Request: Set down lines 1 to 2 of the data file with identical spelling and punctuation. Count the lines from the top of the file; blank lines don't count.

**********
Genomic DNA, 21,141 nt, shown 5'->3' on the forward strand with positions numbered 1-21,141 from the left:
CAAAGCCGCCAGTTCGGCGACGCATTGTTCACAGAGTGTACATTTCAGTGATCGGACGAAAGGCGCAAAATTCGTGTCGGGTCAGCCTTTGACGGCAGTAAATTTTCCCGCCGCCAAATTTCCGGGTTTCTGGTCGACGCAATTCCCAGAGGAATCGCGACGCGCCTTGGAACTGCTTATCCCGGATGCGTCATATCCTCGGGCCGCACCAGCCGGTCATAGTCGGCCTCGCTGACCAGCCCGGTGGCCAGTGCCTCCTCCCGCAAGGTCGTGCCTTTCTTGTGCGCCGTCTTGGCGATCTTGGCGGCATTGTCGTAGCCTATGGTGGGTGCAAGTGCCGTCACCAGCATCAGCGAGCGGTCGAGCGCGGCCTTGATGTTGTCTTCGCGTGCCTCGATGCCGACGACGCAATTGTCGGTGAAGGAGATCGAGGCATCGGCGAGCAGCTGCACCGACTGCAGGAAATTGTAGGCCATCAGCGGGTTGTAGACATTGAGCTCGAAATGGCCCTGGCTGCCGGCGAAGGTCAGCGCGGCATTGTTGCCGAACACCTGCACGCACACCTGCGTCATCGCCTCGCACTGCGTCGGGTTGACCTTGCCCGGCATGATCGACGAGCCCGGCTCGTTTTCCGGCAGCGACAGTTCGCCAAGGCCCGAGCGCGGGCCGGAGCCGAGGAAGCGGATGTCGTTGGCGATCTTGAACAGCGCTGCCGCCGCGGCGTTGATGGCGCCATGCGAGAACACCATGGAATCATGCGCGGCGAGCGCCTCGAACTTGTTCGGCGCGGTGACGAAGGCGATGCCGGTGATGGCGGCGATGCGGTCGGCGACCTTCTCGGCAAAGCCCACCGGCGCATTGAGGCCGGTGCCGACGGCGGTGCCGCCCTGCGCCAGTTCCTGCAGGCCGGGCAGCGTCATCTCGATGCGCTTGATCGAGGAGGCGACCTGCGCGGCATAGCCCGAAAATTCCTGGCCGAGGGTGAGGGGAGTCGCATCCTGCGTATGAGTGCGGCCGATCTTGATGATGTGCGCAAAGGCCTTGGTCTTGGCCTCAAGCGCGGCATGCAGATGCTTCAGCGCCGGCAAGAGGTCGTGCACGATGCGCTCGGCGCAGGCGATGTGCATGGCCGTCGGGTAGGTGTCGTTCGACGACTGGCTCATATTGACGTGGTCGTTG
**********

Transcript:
Genomic DNA, 21,141 nt, shown 5'->3' on the forward strand with positions numbered 1-21,141 from the left:
CAAAGCCGCCAGTTCGGCGACGCATTGTTCACAGAGTGTACATTTCAGTGATCGGACGAAAGGCGCAAAATTCGTGTCGGGTCAGCCTTTGACGGCAGTAAATTTTCCCGCCGCCAAATTTCCGGGTTTCTGGTCGACGCAATTCCCAGAGGAATCGCGACGCGCCTTGGAACTGCTTATCCCGGATGCGTCATATCCTCGGGCCGCACCAGCCGGTCATAGTCGGCCTCGCTGACCAGCCCGGTGGCCAGTGCCTCCTCCCGCAAGGTCGTGCCTTTCTTGTGCGCCGTCTTGGCGATCTTGGCGGCATTGTCGTAGCCTATGGTGGGTGCAAGTGCCGTCACCAGCATCAGCGAGCGGTCGAGCGCGGCCTTGATGTTGTCTTCGCGTGCCTCGATGCCGACGACGCAATTGTCGGTGAAGGAGATCGAGGCATCGGCGAGCAGCTGCACCGACTGCAGGAAATTGTAGGCCATCAGCGGGTTGTAGACATTGAGCTCGAAATGGCCCTGGCTGCCGGCGAAGGTCAGCGCGGCATTGTTGCCGAACACCTGCACGCACACCTGCGTCATCGCCTCGCACTGCGTCGGGTTGACCTTGCCCGGCATGATCGACGAGCCCGGCTCGTTTTCCGGCAGCGACAGTTCGCCAAGGCCCGAGCGCGGGCCGGAGCCGAGGAAGCGGATGTCGTTGGCGATCTTGAACAGCGCTGCCGCCGCGGCGTTGATGGCGCCATGCGAGAACACCATGGAATCATGCGCGGCGAGCGCCTCGAACTTGTTCGGCGCGGTGACGAAGGCGATGCCGGTGATGGCGGCGATGCGGTCGGCGACCTTCTCGGCAAAGCCCACCGGCGCATTGAGGCCGGTGCCGACGGCGGTGCCGCCCTGCGCCAGTTCCTGCAGGCCGGGCAGCGTCATCTCGATGCGCTTGATCGAGGAGGCGACCTGCGCGGCATAGCCCGAAAATTCCTGGCCGAGGGTGAGGGGAGTCGCATCCTGCGTATGAGTGCGGCCGATCTTGATGATGTGCGCAAAGGCCTTGGTCTTGGCCTCAAGCGCGGCATGCAGATGCTTCAGCGCCGGCAAGAGGTCGTGCACGATGCGCTCGGCGCAGGCGATGTGCATGGCCGTCGGGTAGGTGTCGTTCGACGACTGGCTCATATTGACGTGGTCGTTG